Sunday, January 29, 2017

The Revolt of the Public and the Crisis of Authority in the New Millennium

In democratic countries, Gurri hints at a vicious cycle under way. Insiders, including elected leaders, fail to live up to the public's unrealistic high expectations. This leads the public to lose trust in insiders. This distrust is fomented and exploited by outsiders, who charge insiders with incompetence and corruption.

To the insiders, the outsider challenge to their authority comes as a surprise and an affront. Their instinct is to see outsiders as illegitimate, lacking credentials, and not having gone through the organizational processes of information filtering and competition for position. However, the insider reaction comes across to the public as arrogant and repressive, and it often backfires. In desperation, insiders make more extravagant promises, reinforcing the phenomenon of expectations that are impossible to fulfill.


The dominant strategy of the outsiders is to focus on the negative, exposing and denouncing the failures, imperfections, and corruption of the insiders. On the left, this means heaping blame on the institutions of capitalism and free markets. On the right, this means heaping blame on the institutions of government. Neither side will propose, much less implement, an effective reform agenda. Instead, the only thing that the outsiders can accomplish will be to undermine the trust in and effectiveness of both markets and government.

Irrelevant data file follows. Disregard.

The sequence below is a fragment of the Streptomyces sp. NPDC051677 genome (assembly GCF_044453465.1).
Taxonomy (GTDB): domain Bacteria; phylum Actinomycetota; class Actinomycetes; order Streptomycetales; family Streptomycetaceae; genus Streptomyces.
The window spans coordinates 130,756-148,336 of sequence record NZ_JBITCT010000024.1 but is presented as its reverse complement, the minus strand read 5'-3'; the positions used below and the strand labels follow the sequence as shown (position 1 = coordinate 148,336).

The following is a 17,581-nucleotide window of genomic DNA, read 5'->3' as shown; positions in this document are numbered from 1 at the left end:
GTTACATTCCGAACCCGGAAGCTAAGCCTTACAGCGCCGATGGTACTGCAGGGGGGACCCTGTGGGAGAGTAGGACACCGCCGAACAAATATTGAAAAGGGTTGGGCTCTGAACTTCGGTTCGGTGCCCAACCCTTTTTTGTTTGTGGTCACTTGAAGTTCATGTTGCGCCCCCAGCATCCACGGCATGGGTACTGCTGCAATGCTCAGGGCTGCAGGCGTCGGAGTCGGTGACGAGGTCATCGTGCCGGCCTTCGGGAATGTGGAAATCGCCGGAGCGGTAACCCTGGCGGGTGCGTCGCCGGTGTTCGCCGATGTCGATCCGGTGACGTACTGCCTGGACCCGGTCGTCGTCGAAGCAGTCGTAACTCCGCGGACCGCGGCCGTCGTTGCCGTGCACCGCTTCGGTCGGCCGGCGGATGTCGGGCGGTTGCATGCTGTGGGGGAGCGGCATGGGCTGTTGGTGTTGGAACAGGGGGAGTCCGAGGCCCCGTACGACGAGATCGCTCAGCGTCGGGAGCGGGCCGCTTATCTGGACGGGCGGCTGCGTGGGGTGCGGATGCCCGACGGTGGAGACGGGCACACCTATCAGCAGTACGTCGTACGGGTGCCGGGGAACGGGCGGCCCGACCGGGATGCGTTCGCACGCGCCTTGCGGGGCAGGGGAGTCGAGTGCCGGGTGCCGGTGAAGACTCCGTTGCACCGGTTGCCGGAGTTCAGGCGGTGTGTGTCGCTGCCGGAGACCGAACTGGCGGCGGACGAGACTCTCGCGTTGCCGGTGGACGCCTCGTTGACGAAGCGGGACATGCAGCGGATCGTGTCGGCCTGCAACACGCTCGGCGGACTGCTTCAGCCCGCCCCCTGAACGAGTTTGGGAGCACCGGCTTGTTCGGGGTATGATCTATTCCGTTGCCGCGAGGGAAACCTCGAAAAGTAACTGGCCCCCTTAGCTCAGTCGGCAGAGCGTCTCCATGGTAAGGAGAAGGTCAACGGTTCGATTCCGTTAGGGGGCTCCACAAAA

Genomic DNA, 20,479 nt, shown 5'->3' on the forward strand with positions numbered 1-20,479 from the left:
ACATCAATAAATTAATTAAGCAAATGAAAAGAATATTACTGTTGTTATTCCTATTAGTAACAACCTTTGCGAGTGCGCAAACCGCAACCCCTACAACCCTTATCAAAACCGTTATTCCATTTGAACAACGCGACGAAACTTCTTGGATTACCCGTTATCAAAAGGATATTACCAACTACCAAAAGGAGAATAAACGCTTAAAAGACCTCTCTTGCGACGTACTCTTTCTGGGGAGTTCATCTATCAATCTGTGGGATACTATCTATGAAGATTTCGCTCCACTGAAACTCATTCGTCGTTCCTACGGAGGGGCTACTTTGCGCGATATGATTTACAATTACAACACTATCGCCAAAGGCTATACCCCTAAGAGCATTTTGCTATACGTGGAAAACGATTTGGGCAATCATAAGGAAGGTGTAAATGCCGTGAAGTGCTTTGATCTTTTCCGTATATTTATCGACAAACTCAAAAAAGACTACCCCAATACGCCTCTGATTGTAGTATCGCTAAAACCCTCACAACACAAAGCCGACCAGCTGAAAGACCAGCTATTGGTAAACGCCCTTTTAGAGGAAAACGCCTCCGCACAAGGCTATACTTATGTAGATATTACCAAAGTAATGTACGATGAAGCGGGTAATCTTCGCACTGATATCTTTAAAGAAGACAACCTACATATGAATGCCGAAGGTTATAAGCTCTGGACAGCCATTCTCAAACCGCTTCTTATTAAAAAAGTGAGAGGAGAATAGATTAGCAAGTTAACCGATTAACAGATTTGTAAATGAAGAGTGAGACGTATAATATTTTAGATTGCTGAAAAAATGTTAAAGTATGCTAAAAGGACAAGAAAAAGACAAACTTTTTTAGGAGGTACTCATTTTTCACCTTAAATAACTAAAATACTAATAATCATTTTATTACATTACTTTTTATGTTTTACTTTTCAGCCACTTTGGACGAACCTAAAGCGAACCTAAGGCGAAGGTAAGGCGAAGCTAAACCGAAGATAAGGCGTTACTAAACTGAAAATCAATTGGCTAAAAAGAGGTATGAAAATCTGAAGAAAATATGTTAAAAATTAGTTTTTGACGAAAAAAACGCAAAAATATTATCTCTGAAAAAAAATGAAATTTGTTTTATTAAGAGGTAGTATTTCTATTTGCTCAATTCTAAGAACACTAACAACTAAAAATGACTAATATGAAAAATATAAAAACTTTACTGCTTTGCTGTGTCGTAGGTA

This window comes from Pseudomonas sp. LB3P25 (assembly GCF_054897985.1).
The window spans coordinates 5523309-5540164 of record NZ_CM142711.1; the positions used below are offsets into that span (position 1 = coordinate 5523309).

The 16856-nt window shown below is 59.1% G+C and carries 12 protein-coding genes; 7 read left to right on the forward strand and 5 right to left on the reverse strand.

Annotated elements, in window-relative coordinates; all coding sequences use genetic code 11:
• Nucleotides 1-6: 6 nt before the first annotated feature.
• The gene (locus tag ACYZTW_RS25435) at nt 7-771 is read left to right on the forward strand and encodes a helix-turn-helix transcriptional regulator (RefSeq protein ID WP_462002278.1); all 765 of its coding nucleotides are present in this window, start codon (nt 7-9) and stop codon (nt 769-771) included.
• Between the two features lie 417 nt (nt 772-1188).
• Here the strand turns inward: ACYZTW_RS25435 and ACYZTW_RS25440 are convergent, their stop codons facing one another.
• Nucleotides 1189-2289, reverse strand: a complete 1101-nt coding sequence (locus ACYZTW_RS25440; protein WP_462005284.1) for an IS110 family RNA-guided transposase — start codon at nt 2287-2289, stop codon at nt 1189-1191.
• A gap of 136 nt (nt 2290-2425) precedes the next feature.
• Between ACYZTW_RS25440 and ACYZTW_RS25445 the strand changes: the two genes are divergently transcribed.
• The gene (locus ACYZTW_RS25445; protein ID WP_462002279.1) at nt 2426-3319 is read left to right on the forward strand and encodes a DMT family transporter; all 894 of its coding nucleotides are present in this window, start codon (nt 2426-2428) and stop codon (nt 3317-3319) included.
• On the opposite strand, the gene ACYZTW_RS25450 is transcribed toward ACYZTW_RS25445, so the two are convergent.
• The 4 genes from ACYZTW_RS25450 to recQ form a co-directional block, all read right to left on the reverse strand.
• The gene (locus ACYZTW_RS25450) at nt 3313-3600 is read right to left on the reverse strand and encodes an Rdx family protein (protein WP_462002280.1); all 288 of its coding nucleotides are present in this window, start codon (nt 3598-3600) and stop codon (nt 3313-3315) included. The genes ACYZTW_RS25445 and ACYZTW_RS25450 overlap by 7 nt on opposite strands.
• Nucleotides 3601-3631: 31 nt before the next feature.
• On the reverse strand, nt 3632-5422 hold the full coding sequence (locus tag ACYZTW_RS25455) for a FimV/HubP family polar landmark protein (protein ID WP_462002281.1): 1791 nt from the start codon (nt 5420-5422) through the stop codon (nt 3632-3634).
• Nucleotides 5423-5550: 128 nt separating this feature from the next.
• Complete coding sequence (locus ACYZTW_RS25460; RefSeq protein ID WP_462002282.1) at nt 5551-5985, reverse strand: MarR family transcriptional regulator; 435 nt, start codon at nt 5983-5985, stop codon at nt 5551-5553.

To avoid this tragic outcome, both insiders and outsiders will have to adopt different strategies. Insiders will have to address what I call the discrepancy between knowledge and power, meaning that centralized power is incongruous with democratized information.5 Insiders will have to cede authority, rather than seek to centralize and expand power. They will need to seek to devolve more decisions to local governments. Moreover, at the local level, existing governments will have to become willing to tolerate, and even to foster, competition from other institutions, such as charter schools, that are capable of providing government services.

Outsiders will have to change our strategies as well. We will have to temper our demands and our rhetoric. We must learn to accept that institutions can be flawed and yet be worthy of our respect. Imperfections and bad outcomes should not be taken as proof of conspiracy or evil intent. We should pay less heed to those who only can pour out condemnation and blame. We should instead give higher praise to those who seek ways to experiment and to fix.

- Arnold Kling's review of The Revolt of the Public and the Crisis of Authority in the New Millennium by Martin Gurri

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